International Journal of Biometeorology

, Volume 52, Issue 8, pp 869–879 | Cite as

Changes in sleep patterns during prolonged stays in Antarctica

  • Moushum Bhattacharyya
  • Madhu Sudan Pal
  • Yogendra Kumar Sharma
  • Dhurjati MajumdarEmail author
Original Paper


Various countries have permanent research bases in Antarctica that are manned year-round by a few members of an expedition team, facing extremes of temperature with the associated hardships. Acclimatisation to such an environment is associated with pyschophysiological changes along with alterations in sleep patterns. The present study was undertaken to explore the changes in sleep patterns of six members of the Indian expedition team during their winter stay at Maitri, the permanent research station of India in Antarctica. The mean (± SEM) age, height and weight of the subjects were 35.7 ± 2.32 years, 168.3 ± 2.37 cm and 71.0 ± 1.88 kg, respectively. Polysomnographic sleep recordings were obtained as baseline data in November 2004 in Delhi (altitude 260 m, latitude 29° N, longitude 77° E); data on the same parameters were collected at Maitri, Antarctica (altitude 120 m, latitude 70° 45′ 39″ S, longitude 11° 44′ 49″ E) from January to December 2005. A one-way analysis of variance with repeated measures showed a significant variation with time (month effect) in most of the sleep parameters recorded. Total sleep time decreased from Delhi baseline values in all months, sleep efficiency decreased significantly during winter months, duration of waking period after sleep onset increased significantly in winter, sleep latency increased immediately after exposure in January, stages 3 and 4 (slow wave sleep) reduced during dark winter months, whereas stages 1 and 2 and rapid eye movement sleep increased during dark winter months. This study observed a prevailing general trend of sleep disturbances amongst overwintering members in a modern Antarctic station.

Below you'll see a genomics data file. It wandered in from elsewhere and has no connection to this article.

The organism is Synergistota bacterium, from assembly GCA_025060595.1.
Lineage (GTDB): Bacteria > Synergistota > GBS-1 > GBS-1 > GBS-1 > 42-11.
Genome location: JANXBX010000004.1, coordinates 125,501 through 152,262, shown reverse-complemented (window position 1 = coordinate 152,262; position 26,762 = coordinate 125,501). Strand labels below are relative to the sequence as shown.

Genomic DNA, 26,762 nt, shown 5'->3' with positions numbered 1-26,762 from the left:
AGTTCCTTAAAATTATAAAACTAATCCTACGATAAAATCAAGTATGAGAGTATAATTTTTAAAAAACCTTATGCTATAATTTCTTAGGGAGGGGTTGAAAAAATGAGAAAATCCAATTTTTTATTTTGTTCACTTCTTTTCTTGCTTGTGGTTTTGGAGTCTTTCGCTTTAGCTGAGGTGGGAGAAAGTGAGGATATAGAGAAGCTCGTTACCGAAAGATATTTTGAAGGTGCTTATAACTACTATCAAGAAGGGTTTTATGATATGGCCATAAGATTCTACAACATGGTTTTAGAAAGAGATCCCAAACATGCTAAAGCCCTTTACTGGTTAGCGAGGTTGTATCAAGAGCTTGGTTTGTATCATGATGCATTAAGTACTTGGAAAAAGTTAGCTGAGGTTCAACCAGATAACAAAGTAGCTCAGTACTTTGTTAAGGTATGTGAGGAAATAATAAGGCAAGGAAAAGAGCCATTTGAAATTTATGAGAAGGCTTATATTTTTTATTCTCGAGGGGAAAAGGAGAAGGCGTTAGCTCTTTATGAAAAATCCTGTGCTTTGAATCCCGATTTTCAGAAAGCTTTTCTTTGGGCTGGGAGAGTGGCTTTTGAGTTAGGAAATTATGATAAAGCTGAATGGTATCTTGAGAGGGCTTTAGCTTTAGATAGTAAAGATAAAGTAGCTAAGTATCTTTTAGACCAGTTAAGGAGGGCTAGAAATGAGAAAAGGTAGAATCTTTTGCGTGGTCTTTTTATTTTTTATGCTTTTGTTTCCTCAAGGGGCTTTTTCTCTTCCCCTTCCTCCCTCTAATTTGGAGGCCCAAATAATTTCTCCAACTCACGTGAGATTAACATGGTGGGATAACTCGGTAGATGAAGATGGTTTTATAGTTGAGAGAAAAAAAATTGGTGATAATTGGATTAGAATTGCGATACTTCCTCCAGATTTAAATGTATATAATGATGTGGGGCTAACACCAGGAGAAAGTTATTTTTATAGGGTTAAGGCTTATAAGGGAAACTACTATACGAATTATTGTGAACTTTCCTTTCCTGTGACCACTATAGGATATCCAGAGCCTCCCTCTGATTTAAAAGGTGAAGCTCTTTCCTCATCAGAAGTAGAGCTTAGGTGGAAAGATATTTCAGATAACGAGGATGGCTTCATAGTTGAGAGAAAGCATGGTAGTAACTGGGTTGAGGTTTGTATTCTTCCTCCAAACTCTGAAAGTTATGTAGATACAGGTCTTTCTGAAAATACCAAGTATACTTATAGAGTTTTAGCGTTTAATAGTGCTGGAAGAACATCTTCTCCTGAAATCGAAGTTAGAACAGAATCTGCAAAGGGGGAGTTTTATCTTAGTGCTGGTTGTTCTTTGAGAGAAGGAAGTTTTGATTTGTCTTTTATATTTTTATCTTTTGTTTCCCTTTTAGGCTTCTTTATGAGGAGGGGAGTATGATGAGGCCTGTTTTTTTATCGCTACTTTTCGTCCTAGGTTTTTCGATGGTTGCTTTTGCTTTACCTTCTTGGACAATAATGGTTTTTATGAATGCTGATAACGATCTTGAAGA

Sleep Overwintering members Isolation Acclimatisation Antarctica 



The authors would like to express their gratitude to all the volunteers for their participation in the study. We are thankful to the Defence Research and Development Organisation, Ministry of Defence, Government of India, Department of Science & Technology, Government of India for funding the project, and the National Centre for Antarctic and Ocean Research, Department of Ocean Development, Government of India for providing logistic support in Antarctica.


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Copyright information

© ISB 2008

Authors and Affiliations

  • Moushum Bhattacharyya
    • 1
  • Madhu Sudan Pal
    • 1
  • Yogendra Kumar Sharma
    • 1
  • Dhurjati Majumdar
    • 1
    Email author
  1. 1.Defence Institute of Physiology and Allied Sciences, Defence Research and Development OrganisationMinistry of Defence, Government of IndiaDelhiIndia

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